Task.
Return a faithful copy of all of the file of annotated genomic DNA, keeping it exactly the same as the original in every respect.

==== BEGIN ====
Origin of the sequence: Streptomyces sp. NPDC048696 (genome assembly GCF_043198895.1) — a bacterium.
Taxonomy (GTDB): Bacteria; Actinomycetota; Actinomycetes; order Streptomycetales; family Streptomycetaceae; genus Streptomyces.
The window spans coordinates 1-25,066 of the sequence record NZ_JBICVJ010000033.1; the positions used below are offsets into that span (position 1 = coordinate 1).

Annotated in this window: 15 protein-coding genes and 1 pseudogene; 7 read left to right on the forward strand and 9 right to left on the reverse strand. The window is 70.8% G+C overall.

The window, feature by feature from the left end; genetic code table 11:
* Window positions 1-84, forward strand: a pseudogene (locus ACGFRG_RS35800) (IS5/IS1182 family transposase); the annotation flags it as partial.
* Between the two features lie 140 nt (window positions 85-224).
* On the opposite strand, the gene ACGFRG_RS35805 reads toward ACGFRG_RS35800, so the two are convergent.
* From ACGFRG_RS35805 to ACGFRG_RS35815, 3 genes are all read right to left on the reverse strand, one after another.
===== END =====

Origin of the sequence: Streptomyces sp. NPDC048696 (genome assembly GCF_043198895.1) — a bacterium.
Taxonomy (GTDB): Bacteria; Actinomycetota; Actinomycetes; order Streptomycetales; family Streptomycetaceae; genus Streptomyces.
The window spans coordinates 1-25,066 of the sequence record NZ_JBICVJ010000033.1; the positions used below are offsets into that span (position 1 = coordinate 1).

Annotated in this window: 15 protein-coding genes and 1 pseudogene; 7 read left to right on the forward strand and 9 right to left on the reverse strand. The window is 70.8% G+C overall.

The window, feature by feature from the left end; genetic code table 11:
* Window positions 1-84, forward strand: a pseudogene (locus ACGFRG_RS35800) (IS5/IS1182 family transposase); the annotation flags it as partial.
* Between the two features lie 140 nt (window positions 85-224).
* On the opposite strand, the gene ACGFRG_RS35805 reads toward ACGFRG_RS35800, so the two are convergent.
* From ACGFRG_RS35805 to ACGFRG_RS35815, 3 genes are all read right to left on the reverse strand, one after another.